Archive for the 'art' Category

Things I saw today (Todd Hido – sad and desolate beauty)

Sunday, October 10th, 2010

#8747, 2009 by Todd Hido

#5410, 2006 by Todd Hido

#3515, 2005 by Todd Hido (all via dark silence in suburbia)

silence, minimalism

Thursday, August 19th, 2010

my mood lately: I want minimalism, something slightly cool and removed

Illinois, Birds Over Lake Michigan by Arthur Lazar via a perfect commotion

I want just the sound of the fan, grey silence

Silent World by Michael Kenna via lushlight

crisp and stark, quiet

Silent World by Michael Kenna

Things I read the other day and meant to post (buggy and squishy cyborg)

Tuesday, January 19th, 2010

Technically, you’re already a cyborg. If you keep your cell phone with you most of the time, especially if the earpiece is in place, I think we can call that arrangement an exobrain. Don’t protest that your cellphone isn’t part of your body just because you can leave it in your other pants. If a cyborg can remove its digital eye and leave it on a shelf as a surveillance device, and I think we all agree that it can, then your cellphone qualifies as part of your body. In fact, one of the benefits of being a cyborg is that you can remove and upgrade parts easily. So don’t give me that “It’s not attached to me” argument. You’re already a cyborg. Deal with it.

– Scott Adams (via the daily dish)

Ok, so I’m a sucker for the term “exobrain”. I do hate to be away from my phone for too long and having grown up with Star Trek and Star Wars and other Sci-Fi as such constant cultural references I think I’m more inclined to think “cyborg?!! AWESOME!” (and then be vaguely disappointed with the end product since if I’m a cyborg it’s a dangerously beta, buggy, squishy one) than to be worried. So though I can’t completely agree with the idea, (using a shovel doesn’t make me a backhoe), I was amused at the notion.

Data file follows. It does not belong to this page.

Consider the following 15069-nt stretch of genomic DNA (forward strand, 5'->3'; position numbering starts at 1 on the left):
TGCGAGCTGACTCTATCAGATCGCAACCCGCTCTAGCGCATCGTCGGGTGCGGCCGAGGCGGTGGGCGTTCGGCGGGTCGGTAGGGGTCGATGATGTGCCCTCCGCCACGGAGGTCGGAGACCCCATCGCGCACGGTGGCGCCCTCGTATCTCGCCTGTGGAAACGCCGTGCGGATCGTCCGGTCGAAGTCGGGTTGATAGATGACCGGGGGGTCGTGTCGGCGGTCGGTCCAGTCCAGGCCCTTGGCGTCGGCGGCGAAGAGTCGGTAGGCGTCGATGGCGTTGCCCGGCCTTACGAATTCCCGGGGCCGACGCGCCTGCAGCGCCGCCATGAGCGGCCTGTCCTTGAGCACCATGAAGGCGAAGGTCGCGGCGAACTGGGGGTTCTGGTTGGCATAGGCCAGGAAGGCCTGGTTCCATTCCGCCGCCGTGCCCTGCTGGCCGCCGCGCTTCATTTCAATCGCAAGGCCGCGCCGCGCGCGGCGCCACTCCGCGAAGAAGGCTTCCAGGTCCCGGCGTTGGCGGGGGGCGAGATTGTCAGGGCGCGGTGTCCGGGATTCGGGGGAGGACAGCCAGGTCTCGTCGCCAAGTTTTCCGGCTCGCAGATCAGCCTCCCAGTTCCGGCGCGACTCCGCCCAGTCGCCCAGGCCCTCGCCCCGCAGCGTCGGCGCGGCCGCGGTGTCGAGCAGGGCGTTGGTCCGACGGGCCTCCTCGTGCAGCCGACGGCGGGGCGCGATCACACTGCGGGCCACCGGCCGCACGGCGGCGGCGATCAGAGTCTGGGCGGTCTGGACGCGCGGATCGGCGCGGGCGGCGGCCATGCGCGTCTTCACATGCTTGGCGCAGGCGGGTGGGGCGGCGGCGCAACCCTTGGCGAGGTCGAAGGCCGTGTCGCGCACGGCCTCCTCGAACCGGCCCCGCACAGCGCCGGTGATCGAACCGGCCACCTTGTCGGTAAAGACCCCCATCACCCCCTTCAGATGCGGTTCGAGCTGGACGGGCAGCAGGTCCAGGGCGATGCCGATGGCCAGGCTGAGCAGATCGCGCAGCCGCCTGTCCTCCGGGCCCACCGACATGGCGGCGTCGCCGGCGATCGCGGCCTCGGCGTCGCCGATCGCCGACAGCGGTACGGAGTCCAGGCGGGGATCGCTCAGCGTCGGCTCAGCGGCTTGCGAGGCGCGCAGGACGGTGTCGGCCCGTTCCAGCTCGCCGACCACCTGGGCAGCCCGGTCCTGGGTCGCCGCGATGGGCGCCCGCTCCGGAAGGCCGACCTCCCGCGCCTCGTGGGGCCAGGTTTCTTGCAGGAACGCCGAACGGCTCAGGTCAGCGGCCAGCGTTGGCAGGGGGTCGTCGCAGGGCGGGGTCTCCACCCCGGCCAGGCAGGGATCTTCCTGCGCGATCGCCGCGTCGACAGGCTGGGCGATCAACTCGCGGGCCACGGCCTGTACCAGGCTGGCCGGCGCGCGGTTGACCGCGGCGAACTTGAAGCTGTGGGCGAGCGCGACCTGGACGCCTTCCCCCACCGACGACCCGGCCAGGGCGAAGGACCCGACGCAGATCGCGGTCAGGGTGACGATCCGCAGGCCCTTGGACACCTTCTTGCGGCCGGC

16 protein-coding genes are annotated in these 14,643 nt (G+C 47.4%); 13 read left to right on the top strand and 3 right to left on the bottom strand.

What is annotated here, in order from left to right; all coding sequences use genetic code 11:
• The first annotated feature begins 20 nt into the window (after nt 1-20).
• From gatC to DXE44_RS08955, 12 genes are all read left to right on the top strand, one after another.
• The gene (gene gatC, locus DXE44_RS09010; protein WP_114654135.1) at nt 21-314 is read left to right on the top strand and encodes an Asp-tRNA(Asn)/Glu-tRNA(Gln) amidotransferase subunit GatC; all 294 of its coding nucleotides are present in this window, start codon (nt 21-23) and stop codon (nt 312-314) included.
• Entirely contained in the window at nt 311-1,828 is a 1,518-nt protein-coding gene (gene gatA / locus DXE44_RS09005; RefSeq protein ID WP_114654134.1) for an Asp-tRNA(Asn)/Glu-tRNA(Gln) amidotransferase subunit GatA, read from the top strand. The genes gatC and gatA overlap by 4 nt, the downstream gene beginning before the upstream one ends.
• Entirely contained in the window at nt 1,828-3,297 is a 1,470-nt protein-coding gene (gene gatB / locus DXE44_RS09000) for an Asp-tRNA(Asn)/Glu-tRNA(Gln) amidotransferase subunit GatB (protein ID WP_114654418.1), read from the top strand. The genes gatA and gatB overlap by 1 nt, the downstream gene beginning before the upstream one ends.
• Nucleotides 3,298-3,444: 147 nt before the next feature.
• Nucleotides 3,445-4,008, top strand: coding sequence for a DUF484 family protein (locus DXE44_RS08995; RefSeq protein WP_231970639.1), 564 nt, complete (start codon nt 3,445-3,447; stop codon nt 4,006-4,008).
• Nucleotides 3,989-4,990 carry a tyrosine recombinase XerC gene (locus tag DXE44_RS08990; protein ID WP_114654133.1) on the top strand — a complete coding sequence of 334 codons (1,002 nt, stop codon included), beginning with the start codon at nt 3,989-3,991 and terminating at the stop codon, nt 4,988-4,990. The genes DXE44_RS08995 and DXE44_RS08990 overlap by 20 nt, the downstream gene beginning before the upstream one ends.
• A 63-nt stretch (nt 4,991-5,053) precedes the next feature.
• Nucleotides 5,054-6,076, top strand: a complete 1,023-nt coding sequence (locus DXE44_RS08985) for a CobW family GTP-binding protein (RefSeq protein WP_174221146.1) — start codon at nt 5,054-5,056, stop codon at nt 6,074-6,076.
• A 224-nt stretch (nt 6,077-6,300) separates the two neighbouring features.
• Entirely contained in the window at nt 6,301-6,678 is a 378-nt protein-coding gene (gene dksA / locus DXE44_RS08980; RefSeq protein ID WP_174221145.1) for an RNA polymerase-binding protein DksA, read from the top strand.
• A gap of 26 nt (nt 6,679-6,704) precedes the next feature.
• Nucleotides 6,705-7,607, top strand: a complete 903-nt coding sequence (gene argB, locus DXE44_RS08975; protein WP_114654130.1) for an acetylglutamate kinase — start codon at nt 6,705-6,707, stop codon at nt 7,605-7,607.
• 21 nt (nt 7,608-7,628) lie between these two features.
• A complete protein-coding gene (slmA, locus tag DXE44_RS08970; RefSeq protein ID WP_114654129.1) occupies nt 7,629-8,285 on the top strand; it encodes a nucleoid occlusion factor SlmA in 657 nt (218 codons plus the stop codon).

and on the other side of the idea, the iPhone as object that desires to be used:

“Pet me, touch me, love me, that’s what I get when I perform”, one of several great images in the “Sociology of Objects” set by the ever-fantastic Stéphane Massa-Bidal

Things I saw today (minimalist joyful pleasure-making)

Sunday, January 3rd, 2010

Zimoun : Sound Sculptures & Installations | Compilation Video V1.5 from ZIMOUN VIDEO ARCHIVE on Vimeo.

a quite lovely and soothing sound/art video by Swiss artist Zimoun, (aptly) titled: minimalist joyful pleasure-making (via moon river)

Around the same time that I saw the above I saw a great image (via the ever-amazing nevver)

Perhaps I’m a bit too minimalist in my tastes or already moved by the mundane but I think the radiator is plenty beautiful without a fez.

something of the sadness of Sundays

Saturday, November 14th, 2009

These pictures look like so many towns near where I grew up – grey and a bit grimy. Always feeling like Sunday afternoon, slightly sad.

These reminded me of a post by Levi Stahl on Sundays from Victorian times to his own youth (which correlates quite closely to my own).

One great quote:

The afternoons hung heavy. It seemed to be always 3 o’clock.
– Molly Hughes, A London Child of the 1870s

Sunday afternoon melancholy

Sunday, December 14th, 2008

The feeling of Sunday is the same everywhere, heavy, melancholy, standing still. Like when they say, “As it was in the beginning, is now, and ever shall be, world without end.